Check out some of my favorite below, and pre-order their debut, The Bones Of What You Believe, coming out September 23rd, 2013.




Tuesday, July 23, 2013

GAME REVIEW: Heavy Rain (2010)

In anticipation for Quantic Dream's next game, Beyond: Two Souls (releases in October), I've decided to review their previous game, which happens to be one of my favorites in the past few years, Heavy Rain.

You play as a loving father, a private detective, an FBI agent, and a cunning journalist all attempting to solve the mysteries of The Origami Killer, a serial murderer who uses extended periods of rainfall to drown his victims.

The game is molded after noir films, and behaves (as do most Quantic Dream games) like an interactive movie. One of the innovative parts of the game is that while you play as four separate characters, it is impossible to get a 'GAME OVER' screen. If you screw up, or get a character killed, they stay dead, and the storyline adapts to your choices. Because of this, each character has several different endings ranging from getting married to the love of their life to shooting themselves after becoming overcome with depression. So, yeah, don't screw up.

And I really mean that. The story, by itself, is depressing enough as is, but it can become heart-breaking very fast if you're not careful, and it makes you feel even worse, because your choices brought about their pain. Think of it like a modern version of a "Choose Your Own Adventure," book, but instead of being able to go back a few pages and choose to go over the bridge instead of under it, you get to watch your character writhe and suffer, and then be forced to start the entire game over again if you want them to get a better ending. What makes this even more difficult, is that, often, when you're deliberating over a movement or what to say to another character, you are only given a short amount of time with which to respond. Especially once you get attached to some of the main characters, the action sequences are stressful enough to provide aneurysms.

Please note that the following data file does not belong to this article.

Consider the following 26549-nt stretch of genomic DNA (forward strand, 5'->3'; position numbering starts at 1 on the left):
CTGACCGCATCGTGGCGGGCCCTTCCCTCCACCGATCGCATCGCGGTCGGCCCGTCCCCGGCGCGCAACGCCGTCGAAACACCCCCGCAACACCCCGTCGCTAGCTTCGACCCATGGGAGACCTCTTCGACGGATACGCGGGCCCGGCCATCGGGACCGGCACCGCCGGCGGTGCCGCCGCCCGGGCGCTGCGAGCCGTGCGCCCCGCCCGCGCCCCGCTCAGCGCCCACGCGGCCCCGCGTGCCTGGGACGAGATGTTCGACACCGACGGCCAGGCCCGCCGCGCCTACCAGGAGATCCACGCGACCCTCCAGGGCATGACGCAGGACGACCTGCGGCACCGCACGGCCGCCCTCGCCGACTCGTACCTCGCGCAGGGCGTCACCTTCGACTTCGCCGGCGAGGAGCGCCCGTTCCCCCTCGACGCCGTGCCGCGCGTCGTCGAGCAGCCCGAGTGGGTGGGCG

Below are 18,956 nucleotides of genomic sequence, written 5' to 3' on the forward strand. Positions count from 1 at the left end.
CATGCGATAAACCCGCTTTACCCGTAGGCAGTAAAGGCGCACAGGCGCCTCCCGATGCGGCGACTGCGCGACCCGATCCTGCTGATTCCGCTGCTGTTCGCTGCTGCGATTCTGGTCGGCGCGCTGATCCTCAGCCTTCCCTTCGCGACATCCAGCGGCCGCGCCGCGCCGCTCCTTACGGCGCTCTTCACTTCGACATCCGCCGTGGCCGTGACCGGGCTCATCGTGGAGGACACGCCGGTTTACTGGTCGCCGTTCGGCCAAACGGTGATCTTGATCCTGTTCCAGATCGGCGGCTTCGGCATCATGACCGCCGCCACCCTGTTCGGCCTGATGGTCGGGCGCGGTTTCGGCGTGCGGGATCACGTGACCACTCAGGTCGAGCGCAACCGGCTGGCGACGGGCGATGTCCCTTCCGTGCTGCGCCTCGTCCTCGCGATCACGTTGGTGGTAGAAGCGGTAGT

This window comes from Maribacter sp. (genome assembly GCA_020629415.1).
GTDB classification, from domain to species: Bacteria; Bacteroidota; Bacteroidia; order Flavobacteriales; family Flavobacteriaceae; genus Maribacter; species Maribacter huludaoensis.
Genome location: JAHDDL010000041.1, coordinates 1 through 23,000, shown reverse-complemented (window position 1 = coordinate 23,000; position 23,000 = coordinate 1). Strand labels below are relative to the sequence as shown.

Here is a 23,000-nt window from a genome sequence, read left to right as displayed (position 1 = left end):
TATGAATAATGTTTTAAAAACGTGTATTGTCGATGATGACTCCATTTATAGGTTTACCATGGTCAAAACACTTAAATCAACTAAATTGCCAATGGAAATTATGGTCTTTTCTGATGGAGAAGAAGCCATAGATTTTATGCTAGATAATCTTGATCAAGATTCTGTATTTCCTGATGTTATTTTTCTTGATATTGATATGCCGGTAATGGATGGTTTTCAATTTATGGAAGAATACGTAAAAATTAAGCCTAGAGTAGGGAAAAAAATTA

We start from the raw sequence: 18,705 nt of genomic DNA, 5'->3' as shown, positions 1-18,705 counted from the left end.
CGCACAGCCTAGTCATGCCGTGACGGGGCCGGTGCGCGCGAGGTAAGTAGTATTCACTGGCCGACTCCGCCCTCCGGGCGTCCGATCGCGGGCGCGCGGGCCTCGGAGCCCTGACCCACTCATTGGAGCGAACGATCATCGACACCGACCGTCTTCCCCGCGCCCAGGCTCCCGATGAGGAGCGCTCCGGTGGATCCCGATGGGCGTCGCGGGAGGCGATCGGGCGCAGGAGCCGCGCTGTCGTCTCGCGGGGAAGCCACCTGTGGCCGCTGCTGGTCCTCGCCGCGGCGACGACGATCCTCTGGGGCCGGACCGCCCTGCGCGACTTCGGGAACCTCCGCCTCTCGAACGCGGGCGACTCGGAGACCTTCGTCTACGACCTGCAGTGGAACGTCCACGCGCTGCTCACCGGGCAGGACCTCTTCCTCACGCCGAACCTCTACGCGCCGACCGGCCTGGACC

If you get a chance, definitely check out this game. I'm very much a supporter of this movement that's been happening within games to make them more cinematic, and focus on character development more. As long as they're not pieces of shit like Metroid: Other M.

Monday, July 22, 2013

FILM REVIEW: Star Trek III: The Search For Spock - Leonard Nimoy

The third film in the Star Trek franchise sees cast member Leonard Nimoy (Spock) at the helm for the first time (he would later direct the sequel The Voyage Home). After Spock's death, the crew return to Earth, where they find that Spock's "spirit" is held within Dr. Mccoy. Kirk steals an Enterprise ship to travel to the Vulcan home planet, but is stopped by a Klingon ship (led by Christopher Lloyd) that is determined to steal the secrets to the Genesis Project. 

It is the continuation of a story arc that began in II, and ends in IV. It features a lot of comedic relief with Bones near the beginning, probably because without Spock/Nimoy in it for the majority of the film, there was significantly less opportunities. While I enjoyed the film, it suffers from the illness that all franchises with planned story arcs suffer from - transition films. It's easy to see that the writers clearly had a point A and a point B for the beginning and ends of this story, but they didn't really know how to space it out long enough to get there. 

While Christopher Lloyd did a fine job in his role, I always find his voice distracting, because I can't stop myself from hearing him say, "1.21 JIGGA WATTS?!" And even with that said, as a villain, his character feels shoe-horned in for conflict, but that's not Lloyd's fualt.